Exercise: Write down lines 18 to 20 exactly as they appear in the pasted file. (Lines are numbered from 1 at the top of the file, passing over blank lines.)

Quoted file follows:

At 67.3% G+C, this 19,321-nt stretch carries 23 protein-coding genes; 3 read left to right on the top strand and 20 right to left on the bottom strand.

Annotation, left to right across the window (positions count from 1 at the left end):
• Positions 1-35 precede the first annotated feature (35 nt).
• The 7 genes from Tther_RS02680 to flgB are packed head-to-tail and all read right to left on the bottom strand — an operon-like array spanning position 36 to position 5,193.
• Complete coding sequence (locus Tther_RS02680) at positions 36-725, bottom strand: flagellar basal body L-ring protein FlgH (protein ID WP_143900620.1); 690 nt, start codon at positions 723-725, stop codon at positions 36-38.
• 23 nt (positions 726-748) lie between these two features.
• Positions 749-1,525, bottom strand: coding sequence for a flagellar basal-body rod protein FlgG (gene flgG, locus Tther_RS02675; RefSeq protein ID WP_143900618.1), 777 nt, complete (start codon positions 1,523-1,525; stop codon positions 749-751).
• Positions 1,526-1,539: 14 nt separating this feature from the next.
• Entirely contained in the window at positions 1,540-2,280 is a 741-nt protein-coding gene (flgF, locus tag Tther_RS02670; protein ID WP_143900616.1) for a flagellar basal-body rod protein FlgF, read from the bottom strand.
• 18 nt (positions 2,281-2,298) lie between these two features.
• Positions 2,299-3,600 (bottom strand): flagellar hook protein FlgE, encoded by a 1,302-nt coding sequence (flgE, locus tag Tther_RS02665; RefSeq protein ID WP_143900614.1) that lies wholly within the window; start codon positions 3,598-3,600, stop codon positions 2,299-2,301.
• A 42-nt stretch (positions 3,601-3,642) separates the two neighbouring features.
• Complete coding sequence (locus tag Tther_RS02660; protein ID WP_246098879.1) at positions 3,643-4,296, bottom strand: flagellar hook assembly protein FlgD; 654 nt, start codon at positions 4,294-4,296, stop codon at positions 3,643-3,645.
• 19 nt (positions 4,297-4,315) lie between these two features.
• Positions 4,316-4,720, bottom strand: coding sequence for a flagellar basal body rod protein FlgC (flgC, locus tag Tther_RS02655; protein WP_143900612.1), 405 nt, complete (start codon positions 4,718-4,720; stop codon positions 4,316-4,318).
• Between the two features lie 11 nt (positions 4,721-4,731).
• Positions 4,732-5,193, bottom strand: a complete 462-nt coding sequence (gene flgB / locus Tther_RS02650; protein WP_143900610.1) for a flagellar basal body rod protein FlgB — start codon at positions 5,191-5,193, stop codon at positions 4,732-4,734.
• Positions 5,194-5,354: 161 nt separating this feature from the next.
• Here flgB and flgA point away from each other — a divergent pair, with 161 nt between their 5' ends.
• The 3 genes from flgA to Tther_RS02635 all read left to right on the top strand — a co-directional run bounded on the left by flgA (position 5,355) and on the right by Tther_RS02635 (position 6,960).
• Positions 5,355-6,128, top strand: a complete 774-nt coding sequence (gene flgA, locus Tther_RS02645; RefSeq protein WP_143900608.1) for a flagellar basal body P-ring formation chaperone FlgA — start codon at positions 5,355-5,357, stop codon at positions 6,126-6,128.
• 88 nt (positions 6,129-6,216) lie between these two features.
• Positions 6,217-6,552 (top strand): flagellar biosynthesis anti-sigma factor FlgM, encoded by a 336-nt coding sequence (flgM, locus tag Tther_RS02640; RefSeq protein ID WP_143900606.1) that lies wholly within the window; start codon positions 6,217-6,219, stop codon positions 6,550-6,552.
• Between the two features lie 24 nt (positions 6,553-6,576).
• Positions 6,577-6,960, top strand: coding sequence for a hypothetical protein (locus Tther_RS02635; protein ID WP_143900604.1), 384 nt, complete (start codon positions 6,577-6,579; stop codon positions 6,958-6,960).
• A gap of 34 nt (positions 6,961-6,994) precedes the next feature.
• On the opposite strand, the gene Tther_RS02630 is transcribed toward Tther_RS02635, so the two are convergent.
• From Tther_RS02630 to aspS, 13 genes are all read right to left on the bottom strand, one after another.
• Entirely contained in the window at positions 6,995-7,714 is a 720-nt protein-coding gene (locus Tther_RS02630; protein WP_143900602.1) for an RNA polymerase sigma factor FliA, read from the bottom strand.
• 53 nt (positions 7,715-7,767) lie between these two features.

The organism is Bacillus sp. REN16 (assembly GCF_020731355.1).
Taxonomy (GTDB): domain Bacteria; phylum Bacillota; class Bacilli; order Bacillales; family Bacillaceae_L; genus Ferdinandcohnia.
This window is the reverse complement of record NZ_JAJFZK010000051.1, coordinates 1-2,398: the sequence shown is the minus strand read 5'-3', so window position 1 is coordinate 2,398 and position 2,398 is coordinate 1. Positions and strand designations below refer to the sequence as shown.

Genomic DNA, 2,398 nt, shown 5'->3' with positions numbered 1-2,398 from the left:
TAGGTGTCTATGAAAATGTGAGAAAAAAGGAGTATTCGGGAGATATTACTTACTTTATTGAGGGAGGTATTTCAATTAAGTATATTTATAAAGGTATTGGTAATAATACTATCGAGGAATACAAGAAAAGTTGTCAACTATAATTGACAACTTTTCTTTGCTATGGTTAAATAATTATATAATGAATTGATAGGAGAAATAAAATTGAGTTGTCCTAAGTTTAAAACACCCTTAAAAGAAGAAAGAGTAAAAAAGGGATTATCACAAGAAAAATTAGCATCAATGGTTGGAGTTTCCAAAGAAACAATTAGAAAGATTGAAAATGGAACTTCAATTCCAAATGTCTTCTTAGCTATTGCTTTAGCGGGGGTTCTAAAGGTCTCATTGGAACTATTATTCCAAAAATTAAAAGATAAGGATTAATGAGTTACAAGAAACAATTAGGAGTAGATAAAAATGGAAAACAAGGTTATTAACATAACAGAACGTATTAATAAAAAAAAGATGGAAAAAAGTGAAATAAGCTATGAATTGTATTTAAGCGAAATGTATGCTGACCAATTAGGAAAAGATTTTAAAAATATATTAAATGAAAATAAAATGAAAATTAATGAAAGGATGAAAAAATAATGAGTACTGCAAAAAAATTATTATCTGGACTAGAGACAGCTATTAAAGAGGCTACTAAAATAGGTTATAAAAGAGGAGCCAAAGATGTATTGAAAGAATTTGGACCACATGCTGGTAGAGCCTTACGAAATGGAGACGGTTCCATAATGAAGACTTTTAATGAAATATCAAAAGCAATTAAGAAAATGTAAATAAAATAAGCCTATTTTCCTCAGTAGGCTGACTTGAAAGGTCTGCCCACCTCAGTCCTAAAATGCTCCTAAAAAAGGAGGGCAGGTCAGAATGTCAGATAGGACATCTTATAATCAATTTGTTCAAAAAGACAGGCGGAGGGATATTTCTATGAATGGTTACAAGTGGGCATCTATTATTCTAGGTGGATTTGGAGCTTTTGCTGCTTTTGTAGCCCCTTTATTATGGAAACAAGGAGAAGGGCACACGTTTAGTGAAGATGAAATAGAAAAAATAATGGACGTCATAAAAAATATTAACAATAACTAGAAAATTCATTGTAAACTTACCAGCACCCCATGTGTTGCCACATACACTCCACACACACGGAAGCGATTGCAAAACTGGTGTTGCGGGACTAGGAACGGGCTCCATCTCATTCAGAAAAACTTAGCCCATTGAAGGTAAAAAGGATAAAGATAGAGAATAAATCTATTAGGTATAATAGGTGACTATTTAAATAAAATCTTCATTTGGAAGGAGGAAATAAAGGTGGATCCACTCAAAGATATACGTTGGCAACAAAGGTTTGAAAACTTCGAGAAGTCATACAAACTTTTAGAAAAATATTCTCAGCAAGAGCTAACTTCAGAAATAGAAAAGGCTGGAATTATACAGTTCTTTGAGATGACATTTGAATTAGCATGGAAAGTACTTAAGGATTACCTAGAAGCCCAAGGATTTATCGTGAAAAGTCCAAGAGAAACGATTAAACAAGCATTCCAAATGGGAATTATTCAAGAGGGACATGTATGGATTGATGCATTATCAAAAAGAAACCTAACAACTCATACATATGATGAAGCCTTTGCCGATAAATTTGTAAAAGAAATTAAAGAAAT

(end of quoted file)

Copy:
• Positions 5,194-5,354: 161 nt separating this feature from the next.
• Here flgB and flgA point away from each other — a divergent pair, with 161 nt between their 5' ends.
• The 3 genes from flgA to Tther_RS02635 all read left to right on the top strand — a co-directional run bounded on the left by flgA (position 5,355) and on the right by Tther_RS02635 (position 6,960).